Beauty varies with each age. In a young man, it consists in possessing a body capable of enduring all efforts, either of the racecourse or of bodily strength, while he himself is pleasant to look upon and a sheer delight. This is why the athletes in the pentathlon are most beautiful, because they are naturally adapted for bodily exertion and for swiftness of foot. – Aristotle, Rhetoric 1361b11

Notice how the balanced physical characteristics of bodily exertion (strength) and swiftness of foot (speed) reflect ideal body shapes in modern athletes as well. Compare the bodies of sprinters and football wide receivers to marathon runners and cyclists. The former train to be strong and fast while the latter focus solely on endurance.

This ideal aesthetic-physical quality ultimately had a spiritual dimension for the Greeks. Here is how Heather Reid explains it: “The balance and harmony we see in artistic images of ancient athletes reflects not so much how the athletes really looked but was rather an expression of the desired state of their souls…When ancient Hellenes observed athletic beauty, they saw fit bodies but also a balance and harmony expressing an ideal state of the soul, which ultimately reflected their gods.” (Note: Reid, Heather. Olympic Philosophy: The Ideas and Ideals behind the Ancient and Modern Olympic Games (p. 167, 169). Parnassos Press – Fonte Aretusa. Kindle Edition).

Athletic, external beauty was a reflection of moral, internal beauty. In this ideal, the beauty of the athlete’s body was a product of the virtue of his soul. The soul (psychē, where we get our modern word for psychology), is a fundamental concept of ancient Greek thought and ethics.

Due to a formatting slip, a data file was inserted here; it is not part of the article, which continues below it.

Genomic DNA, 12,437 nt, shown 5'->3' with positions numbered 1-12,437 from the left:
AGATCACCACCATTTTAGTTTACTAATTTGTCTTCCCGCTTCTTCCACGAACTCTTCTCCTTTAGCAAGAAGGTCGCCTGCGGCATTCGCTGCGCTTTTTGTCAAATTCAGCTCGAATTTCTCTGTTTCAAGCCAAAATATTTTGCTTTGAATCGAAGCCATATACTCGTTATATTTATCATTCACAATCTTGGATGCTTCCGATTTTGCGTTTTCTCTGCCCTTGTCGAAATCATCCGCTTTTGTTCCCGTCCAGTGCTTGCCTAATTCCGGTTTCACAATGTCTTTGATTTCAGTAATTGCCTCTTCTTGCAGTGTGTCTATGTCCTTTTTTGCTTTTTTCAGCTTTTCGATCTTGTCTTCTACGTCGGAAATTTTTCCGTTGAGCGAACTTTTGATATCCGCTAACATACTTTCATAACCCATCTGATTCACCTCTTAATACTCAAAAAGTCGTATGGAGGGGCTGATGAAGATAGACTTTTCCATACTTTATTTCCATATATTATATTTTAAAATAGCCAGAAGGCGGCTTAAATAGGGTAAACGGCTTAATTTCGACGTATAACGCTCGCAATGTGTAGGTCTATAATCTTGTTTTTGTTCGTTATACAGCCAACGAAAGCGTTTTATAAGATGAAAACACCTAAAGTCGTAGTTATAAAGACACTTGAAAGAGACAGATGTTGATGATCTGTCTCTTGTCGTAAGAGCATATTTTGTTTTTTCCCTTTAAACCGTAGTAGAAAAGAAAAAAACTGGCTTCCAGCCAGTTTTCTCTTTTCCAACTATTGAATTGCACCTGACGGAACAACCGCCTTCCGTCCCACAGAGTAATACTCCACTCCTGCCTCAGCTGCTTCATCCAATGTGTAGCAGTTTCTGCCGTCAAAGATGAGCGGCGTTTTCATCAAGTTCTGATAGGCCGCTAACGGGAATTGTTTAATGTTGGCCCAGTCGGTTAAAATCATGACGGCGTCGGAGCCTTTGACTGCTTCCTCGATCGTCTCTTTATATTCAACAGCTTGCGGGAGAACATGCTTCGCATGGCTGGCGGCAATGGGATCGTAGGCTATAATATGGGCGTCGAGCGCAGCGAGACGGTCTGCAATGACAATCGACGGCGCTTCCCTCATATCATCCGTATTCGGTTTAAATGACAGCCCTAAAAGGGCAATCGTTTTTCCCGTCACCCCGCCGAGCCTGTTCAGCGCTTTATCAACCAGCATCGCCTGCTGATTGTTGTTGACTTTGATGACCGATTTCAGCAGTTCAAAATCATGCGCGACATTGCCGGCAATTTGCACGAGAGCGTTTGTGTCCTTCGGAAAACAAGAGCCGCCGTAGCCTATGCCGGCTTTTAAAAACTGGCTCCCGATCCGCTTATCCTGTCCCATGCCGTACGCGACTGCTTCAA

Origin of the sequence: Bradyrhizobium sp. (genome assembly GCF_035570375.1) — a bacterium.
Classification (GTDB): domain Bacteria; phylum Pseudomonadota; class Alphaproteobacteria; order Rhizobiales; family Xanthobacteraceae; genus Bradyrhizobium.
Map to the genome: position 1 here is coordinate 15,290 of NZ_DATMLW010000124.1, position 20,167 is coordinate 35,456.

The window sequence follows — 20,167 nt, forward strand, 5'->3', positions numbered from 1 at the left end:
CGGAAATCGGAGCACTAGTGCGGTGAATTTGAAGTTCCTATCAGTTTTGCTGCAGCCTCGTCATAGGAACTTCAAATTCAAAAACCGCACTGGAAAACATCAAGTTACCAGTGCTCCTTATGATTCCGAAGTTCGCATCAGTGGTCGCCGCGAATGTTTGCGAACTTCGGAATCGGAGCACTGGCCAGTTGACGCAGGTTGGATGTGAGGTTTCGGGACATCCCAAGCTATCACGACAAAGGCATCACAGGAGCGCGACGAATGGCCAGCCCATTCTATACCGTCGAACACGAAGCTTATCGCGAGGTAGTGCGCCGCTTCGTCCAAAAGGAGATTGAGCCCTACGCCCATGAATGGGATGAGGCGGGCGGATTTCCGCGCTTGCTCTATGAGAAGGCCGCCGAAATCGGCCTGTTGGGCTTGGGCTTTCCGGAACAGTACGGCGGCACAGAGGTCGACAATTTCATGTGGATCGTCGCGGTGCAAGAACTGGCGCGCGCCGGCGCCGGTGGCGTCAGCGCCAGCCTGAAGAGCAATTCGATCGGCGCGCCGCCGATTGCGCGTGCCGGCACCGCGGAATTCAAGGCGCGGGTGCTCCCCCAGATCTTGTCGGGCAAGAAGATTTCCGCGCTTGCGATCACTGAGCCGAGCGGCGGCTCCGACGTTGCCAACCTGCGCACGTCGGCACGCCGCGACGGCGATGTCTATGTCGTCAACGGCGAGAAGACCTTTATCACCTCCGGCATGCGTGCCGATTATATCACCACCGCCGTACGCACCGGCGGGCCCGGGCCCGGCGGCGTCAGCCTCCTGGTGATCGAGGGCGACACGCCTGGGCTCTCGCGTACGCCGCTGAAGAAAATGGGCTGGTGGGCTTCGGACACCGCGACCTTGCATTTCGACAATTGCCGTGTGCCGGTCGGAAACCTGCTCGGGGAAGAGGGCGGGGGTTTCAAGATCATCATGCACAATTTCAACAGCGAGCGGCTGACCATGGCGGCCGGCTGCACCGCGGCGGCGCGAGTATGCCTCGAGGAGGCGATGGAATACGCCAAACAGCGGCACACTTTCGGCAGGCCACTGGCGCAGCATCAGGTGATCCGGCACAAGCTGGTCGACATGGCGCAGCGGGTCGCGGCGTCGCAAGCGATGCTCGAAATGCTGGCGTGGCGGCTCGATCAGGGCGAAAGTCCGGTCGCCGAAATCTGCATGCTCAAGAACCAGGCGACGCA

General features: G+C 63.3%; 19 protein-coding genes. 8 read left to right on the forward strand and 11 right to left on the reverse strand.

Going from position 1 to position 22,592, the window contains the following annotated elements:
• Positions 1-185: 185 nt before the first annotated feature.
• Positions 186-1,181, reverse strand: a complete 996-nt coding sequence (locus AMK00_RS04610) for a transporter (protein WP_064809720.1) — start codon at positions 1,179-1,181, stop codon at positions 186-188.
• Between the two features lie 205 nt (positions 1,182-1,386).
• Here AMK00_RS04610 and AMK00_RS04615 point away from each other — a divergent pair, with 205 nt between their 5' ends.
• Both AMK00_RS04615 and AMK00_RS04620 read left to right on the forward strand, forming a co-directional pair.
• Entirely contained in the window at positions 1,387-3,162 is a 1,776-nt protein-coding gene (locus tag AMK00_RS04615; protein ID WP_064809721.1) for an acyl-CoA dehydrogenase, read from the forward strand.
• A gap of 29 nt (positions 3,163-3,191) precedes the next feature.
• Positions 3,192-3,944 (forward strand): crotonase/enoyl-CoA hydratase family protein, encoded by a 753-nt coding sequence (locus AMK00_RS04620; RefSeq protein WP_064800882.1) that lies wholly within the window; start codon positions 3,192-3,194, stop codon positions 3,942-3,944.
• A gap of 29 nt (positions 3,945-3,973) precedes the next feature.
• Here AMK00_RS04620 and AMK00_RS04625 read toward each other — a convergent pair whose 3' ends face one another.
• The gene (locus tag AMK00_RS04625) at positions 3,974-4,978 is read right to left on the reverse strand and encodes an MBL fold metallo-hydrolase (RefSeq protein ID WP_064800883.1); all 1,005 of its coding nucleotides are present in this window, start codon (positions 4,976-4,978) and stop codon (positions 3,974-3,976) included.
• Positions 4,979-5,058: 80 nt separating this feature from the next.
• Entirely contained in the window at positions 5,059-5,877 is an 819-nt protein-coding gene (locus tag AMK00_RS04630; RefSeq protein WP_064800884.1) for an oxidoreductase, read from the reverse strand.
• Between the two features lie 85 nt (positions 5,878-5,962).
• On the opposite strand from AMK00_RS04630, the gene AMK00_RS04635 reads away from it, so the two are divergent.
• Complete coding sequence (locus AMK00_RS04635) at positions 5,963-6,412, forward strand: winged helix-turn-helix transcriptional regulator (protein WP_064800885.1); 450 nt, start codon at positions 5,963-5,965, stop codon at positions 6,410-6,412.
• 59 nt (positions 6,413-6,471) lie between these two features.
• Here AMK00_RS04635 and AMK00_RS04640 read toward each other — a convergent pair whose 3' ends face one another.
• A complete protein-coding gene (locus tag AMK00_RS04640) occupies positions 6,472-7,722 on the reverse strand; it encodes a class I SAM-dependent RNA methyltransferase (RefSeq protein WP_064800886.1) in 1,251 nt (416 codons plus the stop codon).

The Greek Stoic philosopher Epictetus also educated his followers on the ideals of beauty, athletics, and the soul. To Epictetus, philosophy was a way of life, not just a theoretical exercise. In his most famous work, Discourses, he uses metaphors of exercise and competitive athletic contests to describe an ideal of self-beautification. He taught dispassionately controlling one’s desires and impressions was a way to seek the beautiful.

Epictetus uses words like “askēsis” (training), “agōn” (the ideal of competitive struggle), the verb “gumnazō “(to train, specifically nude in the gymnasium) approximately 50 times in the Discourses. (Note: Reid, Heather. Olympic Philosophy: The Ideas and Ideals behind the Ancient and Modern Olympic Games (p. 193). Parnassos Press – Fonte Aretusa. Kindle Edition).

“Here is the true athlete, one who trains himself to confront such [tempting] impressions,” according to Epictetus. The training can include “all the practices that are applied to the body by those who are giving it exercise,” but only “if they’re directed in some way towards desire and aversion.” For Reid, the philosopher-sportswoman, this means “that philosophers, like athletes, become stronger by willingly subjecting ourselves to challenges: temptations, annoyances, and so on.” (Note: Reid, Heather. Olympic Philosophy: The Ideas and Ideals behind the Ancient and Modern Olympic Games (p. 193). Parnassos Press – Fonte Aretusa. Kindle Edition).

What advantage does a wrestler gain from his training partner? The greatest. And that man, too, who insults me becomes my training partner; he trains me in patience, in abstaining from anger, in remaining gentle. – Epictetus, Discourses 3.20.9

For Epictetus, and fellow Greeks, kalokagathia, resides in the soul:

Young man, you’re seeking the beautiful, and rightly so. Know, then, that it grows up in that part of you where you have your reason…your poor body is by nature nothing more than clay. – Epictetus, Discourses 4.11.25-27

Author: Tom Pappas